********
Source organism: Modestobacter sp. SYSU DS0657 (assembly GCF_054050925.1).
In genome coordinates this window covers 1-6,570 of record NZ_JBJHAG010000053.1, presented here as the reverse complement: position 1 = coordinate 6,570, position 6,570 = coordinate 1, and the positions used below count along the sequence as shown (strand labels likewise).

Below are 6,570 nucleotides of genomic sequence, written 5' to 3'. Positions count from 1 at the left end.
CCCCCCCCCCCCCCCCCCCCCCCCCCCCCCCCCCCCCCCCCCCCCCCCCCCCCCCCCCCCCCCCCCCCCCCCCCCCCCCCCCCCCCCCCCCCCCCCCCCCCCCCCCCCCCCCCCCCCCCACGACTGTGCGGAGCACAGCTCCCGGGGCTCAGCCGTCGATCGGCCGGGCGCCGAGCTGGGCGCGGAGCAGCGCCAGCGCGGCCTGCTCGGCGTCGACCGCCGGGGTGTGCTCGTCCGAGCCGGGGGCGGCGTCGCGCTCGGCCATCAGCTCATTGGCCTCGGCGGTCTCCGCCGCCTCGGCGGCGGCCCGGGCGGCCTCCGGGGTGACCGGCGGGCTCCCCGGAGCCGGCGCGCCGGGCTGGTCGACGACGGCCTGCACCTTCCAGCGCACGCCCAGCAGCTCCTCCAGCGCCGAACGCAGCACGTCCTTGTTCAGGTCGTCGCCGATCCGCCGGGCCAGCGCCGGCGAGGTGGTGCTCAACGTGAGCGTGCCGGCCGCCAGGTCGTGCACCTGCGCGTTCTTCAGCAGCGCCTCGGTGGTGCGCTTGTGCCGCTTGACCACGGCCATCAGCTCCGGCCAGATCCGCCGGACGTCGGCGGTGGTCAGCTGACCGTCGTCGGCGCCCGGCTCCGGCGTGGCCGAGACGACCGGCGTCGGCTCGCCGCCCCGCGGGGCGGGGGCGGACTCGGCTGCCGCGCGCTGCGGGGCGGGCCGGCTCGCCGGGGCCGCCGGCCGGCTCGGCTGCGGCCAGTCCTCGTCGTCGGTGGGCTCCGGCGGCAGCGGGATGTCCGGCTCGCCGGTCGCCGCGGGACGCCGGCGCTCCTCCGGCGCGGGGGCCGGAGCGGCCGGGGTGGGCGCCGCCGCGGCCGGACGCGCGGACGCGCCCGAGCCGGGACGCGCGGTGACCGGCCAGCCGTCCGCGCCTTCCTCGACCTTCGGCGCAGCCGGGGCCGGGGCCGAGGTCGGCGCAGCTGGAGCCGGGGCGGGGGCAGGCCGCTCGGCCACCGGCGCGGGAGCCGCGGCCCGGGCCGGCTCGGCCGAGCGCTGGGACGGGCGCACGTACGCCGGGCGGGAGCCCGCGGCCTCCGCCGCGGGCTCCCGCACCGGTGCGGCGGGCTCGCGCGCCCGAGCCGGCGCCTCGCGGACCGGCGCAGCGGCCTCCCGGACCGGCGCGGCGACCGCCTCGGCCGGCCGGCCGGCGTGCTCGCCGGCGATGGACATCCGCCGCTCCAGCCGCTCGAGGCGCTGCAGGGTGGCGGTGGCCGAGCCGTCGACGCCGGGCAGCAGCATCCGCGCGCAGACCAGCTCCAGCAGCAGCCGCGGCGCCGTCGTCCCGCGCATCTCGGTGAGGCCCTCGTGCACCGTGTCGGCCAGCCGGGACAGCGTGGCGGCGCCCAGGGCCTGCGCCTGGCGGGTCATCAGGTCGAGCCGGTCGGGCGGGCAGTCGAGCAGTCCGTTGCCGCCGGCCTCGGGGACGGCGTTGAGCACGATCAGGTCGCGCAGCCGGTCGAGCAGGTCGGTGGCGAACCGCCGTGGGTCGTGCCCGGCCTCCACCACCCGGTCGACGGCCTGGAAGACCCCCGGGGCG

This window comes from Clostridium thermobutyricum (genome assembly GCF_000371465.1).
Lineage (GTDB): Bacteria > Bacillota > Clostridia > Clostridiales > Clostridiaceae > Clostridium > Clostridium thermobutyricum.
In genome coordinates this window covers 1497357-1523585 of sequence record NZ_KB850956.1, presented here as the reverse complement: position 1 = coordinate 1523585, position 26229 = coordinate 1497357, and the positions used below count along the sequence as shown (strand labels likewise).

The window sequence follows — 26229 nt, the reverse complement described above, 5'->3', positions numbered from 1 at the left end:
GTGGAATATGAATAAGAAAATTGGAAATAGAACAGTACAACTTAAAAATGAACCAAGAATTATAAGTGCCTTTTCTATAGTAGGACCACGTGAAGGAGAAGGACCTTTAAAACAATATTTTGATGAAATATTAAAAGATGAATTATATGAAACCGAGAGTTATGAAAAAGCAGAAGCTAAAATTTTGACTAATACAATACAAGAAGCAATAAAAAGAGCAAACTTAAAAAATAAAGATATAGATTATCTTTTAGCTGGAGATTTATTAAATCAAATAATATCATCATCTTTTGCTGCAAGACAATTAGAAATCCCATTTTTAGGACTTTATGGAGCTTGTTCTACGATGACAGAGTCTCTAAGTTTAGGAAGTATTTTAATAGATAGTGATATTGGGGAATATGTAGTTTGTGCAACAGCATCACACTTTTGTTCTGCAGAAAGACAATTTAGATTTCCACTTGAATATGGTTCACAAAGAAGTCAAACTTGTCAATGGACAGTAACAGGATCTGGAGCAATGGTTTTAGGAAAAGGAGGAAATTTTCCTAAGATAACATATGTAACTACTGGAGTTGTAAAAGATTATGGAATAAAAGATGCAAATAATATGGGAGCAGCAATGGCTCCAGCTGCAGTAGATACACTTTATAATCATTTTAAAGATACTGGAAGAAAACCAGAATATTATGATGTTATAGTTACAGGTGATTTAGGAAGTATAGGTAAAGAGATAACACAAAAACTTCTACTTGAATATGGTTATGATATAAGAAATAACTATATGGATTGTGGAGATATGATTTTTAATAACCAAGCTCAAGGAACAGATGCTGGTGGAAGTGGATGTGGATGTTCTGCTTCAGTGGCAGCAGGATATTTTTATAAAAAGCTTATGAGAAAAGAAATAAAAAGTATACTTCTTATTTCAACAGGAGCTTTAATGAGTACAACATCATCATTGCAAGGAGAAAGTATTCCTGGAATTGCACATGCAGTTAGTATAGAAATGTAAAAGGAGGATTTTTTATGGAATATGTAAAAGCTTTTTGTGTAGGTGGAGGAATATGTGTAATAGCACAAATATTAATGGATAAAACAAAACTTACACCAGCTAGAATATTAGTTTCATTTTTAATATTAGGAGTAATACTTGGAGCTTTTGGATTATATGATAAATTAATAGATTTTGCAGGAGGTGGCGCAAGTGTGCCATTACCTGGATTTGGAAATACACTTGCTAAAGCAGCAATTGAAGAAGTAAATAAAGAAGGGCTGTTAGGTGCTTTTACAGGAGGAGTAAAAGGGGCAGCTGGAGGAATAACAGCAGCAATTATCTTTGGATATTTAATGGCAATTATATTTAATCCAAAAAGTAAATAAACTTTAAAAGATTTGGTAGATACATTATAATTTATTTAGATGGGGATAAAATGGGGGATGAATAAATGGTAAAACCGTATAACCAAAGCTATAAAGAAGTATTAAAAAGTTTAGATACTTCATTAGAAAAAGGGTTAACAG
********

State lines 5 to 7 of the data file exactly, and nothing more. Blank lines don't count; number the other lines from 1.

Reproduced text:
This window comes from Clostridium thermobutyricum (genome assembly GCF_000371465.1).
Lineage (GTDB): Bacteria > Bacillota > Clostridia > Clostridiales > Clostridiaceae > Clostridium > Clostridium thermobutyricum.
In genome coordinates this window covers 1497357-1523585 of sequence record NZ_KB850956.1, presented here as the reverse complement: position 1 = coordinate 1523585, position 26229 = coordinate 1497357, and the positions used below count along the sequence as shown (strand labels likewise).